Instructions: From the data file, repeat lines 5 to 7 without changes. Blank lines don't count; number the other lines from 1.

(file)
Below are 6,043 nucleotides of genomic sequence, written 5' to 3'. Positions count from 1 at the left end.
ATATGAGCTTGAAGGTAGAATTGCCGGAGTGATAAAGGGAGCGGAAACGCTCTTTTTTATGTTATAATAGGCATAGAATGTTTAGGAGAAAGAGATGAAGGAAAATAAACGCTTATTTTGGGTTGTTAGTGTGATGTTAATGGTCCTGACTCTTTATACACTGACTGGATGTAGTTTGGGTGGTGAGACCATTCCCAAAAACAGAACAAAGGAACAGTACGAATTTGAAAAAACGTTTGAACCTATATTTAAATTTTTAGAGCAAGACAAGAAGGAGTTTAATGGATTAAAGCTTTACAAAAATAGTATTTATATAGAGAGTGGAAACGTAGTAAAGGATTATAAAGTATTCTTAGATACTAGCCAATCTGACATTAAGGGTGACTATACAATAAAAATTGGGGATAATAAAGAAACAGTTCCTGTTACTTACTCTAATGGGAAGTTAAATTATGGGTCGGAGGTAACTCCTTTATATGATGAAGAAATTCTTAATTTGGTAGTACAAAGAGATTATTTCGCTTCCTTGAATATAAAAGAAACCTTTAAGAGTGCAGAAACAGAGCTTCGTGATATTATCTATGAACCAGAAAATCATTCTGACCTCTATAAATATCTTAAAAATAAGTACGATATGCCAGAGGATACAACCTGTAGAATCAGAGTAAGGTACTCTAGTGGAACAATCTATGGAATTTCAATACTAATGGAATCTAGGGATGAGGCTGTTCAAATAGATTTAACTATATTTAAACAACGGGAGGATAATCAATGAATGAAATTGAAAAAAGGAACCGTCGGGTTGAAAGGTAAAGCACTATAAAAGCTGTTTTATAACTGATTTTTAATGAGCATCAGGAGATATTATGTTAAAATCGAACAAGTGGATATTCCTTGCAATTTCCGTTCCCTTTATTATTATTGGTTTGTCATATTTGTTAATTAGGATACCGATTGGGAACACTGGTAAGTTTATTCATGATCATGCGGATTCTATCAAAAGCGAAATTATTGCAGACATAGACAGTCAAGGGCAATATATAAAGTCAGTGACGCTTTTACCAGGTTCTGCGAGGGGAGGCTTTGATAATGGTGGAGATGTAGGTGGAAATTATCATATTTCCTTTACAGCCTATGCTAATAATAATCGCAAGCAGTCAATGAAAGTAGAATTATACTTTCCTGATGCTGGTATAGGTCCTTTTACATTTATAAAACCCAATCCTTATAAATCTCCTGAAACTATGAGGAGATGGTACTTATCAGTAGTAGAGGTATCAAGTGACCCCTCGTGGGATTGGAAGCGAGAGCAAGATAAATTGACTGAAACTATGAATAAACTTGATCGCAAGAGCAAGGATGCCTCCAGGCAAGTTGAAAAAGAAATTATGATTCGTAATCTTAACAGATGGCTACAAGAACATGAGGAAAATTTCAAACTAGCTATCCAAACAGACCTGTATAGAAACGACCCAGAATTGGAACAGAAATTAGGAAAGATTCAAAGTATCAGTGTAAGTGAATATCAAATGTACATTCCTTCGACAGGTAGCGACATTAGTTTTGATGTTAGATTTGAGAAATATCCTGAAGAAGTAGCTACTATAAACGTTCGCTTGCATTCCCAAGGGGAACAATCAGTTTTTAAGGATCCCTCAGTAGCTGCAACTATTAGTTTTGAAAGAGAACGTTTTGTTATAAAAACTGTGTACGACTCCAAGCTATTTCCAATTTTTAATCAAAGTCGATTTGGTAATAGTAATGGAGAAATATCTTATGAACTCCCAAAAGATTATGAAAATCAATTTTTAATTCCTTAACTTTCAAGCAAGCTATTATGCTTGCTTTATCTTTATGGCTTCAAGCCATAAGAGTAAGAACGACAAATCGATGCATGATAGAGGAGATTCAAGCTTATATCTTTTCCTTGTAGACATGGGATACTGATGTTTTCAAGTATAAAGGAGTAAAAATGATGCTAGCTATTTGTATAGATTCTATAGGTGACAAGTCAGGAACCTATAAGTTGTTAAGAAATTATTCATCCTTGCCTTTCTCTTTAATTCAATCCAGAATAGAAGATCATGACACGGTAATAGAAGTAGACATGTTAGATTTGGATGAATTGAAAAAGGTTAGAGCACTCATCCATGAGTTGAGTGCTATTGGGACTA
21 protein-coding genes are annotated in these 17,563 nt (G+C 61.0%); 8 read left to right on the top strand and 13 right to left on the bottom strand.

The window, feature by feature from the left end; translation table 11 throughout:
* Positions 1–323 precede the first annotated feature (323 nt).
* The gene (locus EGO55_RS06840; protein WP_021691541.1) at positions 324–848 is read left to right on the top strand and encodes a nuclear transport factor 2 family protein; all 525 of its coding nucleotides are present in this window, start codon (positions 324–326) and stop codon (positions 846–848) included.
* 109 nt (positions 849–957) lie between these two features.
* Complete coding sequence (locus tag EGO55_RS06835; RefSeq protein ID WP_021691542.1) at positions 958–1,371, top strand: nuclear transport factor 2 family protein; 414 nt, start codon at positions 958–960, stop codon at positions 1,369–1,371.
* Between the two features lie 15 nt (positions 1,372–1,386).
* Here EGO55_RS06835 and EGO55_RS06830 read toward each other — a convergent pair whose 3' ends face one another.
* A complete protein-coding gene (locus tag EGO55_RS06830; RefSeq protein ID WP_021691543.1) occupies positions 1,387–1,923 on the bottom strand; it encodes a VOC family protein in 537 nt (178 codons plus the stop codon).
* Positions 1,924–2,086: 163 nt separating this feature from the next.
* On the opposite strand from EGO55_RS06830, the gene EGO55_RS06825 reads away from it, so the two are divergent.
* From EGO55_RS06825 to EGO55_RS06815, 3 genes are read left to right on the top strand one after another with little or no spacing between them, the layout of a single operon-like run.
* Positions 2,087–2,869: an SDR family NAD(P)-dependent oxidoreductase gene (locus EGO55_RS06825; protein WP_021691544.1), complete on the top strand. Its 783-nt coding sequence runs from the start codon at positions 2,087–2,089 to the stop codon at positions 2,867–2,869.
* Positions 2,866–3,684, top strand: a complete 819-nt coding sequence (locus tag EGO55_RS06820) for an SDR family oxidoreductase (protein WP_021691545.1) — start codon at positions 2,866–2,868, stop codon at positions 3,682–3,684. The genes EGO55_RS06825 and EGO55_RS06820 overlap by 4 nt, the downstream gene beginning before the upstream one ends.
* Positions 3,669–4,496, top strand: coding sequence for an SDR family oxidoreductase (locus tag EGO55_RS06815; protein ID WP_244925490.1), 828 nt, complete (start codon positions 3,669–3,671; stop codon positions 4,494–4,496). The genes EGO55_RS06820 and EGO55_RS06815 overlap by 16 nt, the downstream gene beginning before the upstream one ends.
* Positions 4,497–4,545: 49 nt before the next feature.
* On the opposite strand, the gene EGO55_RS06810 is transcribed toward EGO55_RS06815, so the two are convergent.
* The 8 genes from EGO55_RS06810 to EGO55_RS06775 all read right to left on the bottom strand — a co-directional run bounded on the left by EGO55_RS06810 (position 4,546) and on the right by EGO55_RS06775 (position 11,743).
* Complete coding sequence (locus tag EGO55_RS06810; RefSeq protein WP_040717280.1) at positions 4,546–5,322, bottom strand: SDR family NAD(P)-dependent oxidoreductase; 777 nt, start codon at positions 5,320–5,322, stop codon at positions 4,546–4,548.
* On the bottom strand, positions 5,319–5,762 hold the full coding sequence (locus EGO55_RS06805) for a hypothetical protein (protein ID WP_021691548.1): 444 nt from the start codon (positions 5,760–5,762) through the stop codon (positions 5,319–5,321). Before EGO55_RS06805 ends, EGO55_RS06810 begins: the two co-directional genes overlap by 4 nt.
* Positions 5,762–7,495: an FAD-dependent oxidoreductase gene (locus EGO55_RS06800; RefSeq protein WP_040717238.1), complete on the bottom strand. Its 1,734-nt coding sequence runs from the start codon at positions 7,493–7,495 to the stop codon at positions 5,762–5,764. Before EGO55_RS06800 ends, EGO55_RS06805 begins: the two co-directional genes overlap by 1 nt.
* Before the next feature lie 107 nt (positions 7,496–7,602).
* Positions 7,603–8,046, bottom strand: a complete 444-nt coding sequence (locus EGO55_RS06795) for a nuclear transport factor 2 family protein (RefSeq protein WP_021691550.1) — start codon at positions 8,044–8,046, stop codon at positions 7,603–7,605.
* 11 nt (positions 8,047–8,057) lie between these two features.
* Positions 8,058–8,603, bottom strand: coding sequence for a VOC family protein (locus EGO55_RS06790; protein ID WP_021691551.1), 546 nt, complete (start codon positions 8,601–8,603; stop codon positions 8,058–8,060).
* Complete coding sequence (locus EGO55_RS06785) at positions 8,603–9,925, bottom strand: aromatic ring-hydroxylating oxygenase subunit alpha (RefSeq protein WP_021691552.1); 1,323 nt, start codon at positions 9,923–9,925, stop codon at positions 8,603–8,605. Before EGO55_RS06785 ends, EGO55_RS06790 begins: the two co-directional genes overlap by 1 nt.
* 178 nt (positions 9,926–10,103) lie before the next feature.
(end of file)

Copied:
* Positions 1–323 precede the first annotated feature (323 nt).
* The gene (locus EGO55_RS06840; protein WP_021691541.1) at positions 324–848 is read left to right on the top strand and encodes a nuclear transport factor 2 family protein; all 525 of its coding nucleotides are present in this window, start codon (positions 324–326) and stop codon (positions 846–848) included.
* 109 nt (positions 849–957) lie between these two features.